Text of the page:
Overland Park needs an advisory board to consider the best ways to maintain and pay for streets, sidewalks and stormwater improvements, three city councilmembers say.
Council president Curt Skoog and councilmembers Jim Kite and Fred Spears are set to propose that an advisory board of residents, experts and other stakeholders be formed to study the infrastructure issues facing the city for the next decade.
Skoog is also a candidate for mayor.
The ongoing controversy over chip seal – a road surfacing method that presses crushed rock into a sticky layer of asphalt – would likely be on the list of things to consider, as would stormwater and landscaping practices to minimize environmental harm, Skoog said.
Chip seal has been an issue because of its unpopularity with some residents who say it is dangerous for playing children or bicyclists who may fall on the surface, in addition to posing a hazard to cars that can be hit by small chunks of debris kicked up by another vehicle’s tires.
Skoog said the city has been struggling with chip seal for years. In order to replace it, though, he and others have said the city will need to find a way to pay for the higher cost of using other surfacing methods.
Other issues possibly addressed
Stormwater improvements would also be important in helping Overland Park deal with big rain events that are expected as the climate changes, Skoog said.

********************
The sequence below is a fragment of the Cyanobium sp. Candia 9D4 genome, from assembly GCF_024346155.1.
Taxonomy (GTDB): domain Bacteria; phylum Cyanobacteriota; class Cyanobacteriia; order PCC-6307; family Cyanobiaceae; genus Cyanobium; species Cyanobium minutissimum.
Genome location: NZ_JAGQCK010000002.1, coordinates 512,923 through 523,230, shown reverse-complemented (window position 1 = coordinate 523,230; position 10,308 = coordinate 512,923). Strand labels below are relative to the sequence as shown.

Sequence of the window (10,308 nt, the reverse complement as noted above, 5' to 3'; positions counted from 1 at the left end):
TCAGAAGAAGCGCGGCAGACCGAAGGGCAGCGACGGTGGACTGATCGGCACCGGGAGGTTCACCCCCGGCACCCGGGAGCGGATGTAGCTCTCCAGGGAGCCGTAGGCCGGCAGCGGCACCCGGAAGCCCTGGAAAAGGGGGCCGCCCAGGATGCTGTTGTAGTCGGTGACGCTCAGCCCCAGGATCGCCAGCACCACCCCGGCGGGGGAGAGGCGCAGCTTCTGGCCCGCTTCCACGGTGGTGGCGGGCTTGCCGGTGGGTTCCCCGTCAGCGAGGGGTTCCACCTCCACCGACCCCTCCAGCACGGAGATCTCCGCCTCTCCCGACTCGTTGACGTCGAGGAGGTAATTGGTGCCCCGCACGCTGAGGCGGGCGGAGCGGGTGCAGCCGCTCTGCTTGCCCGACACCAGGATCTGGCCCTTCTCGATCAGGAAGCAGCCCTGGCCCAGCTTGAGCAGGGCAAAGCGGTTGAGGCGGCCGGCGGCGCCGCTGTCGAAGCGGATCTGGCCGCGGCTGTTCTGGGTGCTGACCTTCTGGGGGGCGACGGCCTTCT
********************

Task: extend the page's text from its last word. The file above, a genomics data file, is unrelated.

An infrastructure advisory board could be useful in helping the city meet the regional Climate Action Plan, a blueprint for addressing climate-related threats, he said.
Councilmember Faris Farassati, so far Skoog’s only opponent in this year’s mayoral race, said in an email he supports fact-finding and open discussion but called the proposal to form the advisory panel a “bureaucratic attempt to dilute the most acute demand of the people of Overland Park, a ban on a health hazard named chip seal.”
He also said the climate action idea is too important to combine with infrastructure and deserves its own platform, “if genuine intention to act exists.”
What could happen next
The advisory panel, which could consist of about a dozen people, could look into funding for that and other infrastructure maintenance. Skoog noted that the city’s 8-cent sales tax for infrastructure will be up for renewal in two years.
The board would take a comprehensive view of new technologies, finances and sustainability. The three councilmembers who back the idea also proposed hiring a nationally respected consultant and to take public input, with a goal of recommending solutions about a year after the consultant is selected.
“We’re taking a scientific and public process to evaluate what the right solution is for Overland Park. The alternative is to not maintain our streets and I don’t think that’s the right alternative,” Skoog said.
The idea will be formally proposed at the council’s public works committee meeting on Wednesday, March 24.